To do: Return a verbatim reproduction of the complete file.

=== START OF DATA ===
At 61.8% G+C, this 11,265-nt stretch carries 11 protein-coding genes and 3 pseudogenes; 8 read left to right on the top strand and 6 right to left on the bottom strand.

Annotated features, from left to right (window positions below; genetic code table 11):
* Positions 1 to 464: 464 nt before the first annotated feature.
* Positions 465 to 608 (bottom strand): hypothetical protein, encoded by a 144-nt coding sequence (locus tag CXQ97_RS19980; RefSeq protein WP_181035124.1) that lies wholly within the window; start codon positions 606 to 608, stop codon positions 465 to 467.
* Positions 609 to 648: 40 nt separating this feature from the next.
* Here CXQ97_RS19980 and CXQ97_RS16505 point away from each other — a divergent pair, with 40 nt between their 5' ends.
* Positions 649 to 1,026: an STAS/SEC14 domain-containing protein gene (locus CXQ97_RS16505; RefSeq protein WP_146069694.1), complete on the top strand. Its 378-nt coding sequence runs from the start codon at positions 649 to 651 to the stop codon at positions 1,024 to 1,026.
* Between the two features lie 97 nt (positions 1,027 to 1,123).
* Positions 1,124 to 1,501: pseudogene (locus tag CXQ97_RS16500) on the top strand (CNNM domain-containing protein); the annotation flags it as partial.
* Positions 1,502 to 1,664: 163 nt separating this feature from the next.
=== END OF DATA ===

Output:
At 61.8% G+C, this 11,265-nt stretch carries 11 protein-coding genes and 3 pseudogenes; 8 read left to right on the top strand and 6 right to left on the bottom strand.

Annotated features, from left to right (window positions below; genetic code table 11):
* Positions 1 to 464: 464 nt before the first annotated feature.
* Positions 465 to 608 (bottom strand): hypothetical protein, encoded by a 144-nt coding sequence (locus tag CXQ97_RS19980; RefSeq protein WP_181035124.1) that lies wholly within the window; start codon positions 606 to 608, stop codon positions 465 to 467.
* Positions 609 to 648: 40 nt separating this feature from the next.
* Here CXQ97_RS19980 and CXQ97_RS16505 point away from each other — a divergent pair, with 40 nt between their 5' ends.
* Positions 649 to 1,026: an STAS/SEC14 domain-containing protein gene (locus CXQ97_RS16505; RefSeq protein WP_146069694.1), complete on the top strand. Its 378-nt coding sequence runs from the start codon at positions 649 to 651 to the stop codon at positions 1,024 to 1,026.
* Between the two features lie 97 nt (positions 1,027 to 1,123).
* Positions 1,124 to 1,501: pseudogene (locus tag CXQ97_RS16500) on the top strand (CNNM domain-containing protein); the annotation flags it as partial.
* Positions 1,502 to 1,664: 163 nt separating this feature from the next.